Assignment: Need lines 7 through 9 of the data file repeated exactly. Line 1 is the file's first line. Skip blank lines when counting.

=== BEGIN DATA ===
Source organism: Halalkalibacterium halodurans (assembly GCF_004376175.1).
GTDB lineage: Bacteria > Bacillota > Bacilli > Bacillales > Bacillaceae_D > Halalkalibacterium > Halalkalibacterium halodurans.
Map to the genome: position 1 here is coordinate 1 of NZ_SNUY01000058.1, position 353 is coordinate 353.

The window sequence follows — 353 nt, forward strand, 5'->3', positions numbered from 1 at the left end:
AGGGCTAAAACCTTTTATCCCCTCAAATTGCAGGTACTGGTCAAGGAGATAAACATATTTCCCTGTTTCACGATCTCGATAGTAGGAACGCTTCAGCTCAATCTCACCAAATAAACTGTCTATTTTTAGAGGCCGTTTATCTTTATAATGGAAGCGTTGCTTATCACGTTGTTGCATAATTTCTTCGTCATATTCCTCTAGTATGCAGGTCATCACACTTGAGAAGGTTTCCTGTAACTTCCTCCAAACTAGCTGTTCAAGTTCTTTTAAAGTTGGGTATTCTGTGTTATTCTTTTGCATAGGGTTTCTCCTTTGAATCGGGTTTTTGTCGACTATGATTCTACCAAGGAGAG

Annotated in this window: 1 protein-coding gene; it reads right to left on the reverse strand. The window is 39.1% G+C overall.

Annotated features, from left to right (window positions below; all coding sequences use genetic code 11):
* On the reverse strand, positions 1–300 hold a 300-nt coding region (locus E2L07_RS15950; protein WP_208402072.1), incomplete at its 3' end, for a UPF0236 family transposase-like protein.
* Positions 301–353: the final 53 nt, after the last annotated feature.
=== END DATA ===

Annotated features, from left to right (window positions below; all coding sequences use genetic code 11):
* On the reverse strand, positions 1–300 hold a 300-nt coding region (locus E2L07_RS15950; protein WP_208402072.1), incomplete at its 3' end, for a UPF0236 family transposase-like protein.
* Positions 301–353: the final 53 nt, after the last annotated feature.